Stimulus Point Distribution in Deep or Superficial Peroneal Nerve for Treatment of Ankle Spasticity

Authors


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  • Financial support: This work was supported by the Ministry of Education, Culture, Sports, Science and Technology of Japan (Grant-in-Aid for Scientific Research: No-22700556).

  • Conflict of Interest: The authors report no conflicts of interest.

Shigeo Tanabe, RPT, PhD, 98-1 Dengakugakubo, Kutsukake, Toyoake, Aichi 470-1192, Japan. Email: tanabe@2005.jukuin.keio.ac.jp

Abstract

Objectives:  To develop effective electrical stimulation treatment to reduce spasticity, we examined the optimal stimulus point of the common peroneal nerve.

Materials and Methods:  The locations of selective stimulus points for the deep peroneal nerve or superficial peroneal nerve fiber were examined in 25 healthy subjects in both legs (50 legs) using the ratio of the tibialis anterior (TA) to the peroneus longus (PL) M-wave amplitude (TA/PL ratio). In addition, we measured reciprocal Ia inhibition in ten healthy subjects. The amount of inhibition was determined from short-latency suppression of the soleus (Sol) H-reflex by conditioning stimuli to the deep or superficial peroneal nerve. The paired t-test was used for statistical analysis.

Results:  The mean TA/PL ratio during deep peroneal nerve stimulation was significantly different from superficial peroneal nerve stimulation (p < 0.001). The mean stimulus point for the deep peroneal nerve was located 7 ± 5 mm distal and 3 ± 6 mm anterior from the distal edges of the head of fibula and was markedly different from the stimulus point for the superficial peroneal nerve (20 ± 7 mm distal and 12 ± 8 mm posterior). During deep peroneal nerve stimulation, the mean conditioned H-reflex was depressed to 83.8 ± 10.7% of the unconditioned value of the H-reflex. In contrast, during superficial peroneal nerve stimulation, the mean conditioned H-reflex increased to 105.3 ± 5.2%. These values were significantly different (p < 0.001).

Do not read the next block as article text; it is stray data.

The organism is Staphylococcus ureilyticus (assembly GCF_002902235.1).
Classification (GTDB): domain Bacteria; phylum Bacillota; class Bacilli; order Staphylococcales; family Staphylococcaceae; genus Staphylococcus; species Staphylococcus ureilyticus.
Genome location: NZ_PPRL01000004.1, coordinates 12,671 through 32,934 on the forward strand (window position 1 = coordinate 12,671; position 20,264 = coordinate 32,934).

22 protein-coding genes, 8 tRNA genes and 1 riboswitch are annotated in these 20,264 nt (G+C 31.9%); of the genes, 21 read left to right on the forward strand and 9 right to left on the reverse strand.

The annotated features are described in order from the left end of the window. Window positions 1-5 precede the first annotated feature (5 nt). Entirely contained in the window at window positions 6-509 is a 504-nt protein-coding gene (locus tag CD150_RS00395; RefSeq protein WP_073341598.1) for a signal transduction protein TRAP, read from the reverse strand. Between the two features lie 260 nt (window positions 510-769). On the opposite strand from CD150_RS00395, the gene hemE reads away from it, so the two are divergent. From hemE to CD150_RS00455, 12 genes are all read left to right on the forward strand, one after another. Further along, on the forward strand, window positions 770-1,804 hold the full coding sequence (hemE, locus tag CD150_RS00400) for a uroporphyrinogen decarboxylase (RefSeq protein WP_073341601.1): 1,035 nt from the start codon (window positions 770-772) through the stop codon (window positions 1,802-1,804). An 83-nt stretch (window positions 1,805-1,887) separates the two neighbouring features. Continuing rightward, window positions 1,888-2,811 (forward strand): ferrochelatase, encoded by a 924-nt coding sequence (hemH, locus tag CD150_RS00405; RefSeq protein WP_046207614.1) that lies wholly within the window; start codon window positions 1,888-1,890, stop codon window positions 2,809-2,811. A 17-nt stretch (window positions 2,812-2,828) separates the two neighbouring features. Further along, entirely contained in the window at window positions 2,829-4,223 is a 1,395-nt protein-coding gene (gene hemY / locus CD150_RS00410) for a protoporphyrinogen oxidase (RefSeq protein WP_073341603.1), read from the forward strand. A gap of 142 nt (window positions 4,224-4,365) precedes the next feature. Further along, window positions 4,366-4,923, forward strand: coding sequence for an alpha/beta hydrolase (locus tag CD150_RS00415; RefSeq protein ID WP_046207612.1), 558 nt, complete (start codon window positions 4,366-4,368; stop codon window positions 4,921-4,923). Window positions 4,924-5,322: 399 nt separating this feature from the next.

Conclusions:  In the present study, we revealed a stimulus area of the deep peroneal nerve. Also, we observed the inhibitory effects of stimulation upon the deep peroneal nerve at individual stimulus point. Our results appear to indicate that localized stimulation of the deep peroneal nerve is more useful for the reduction of ankle spasticity.

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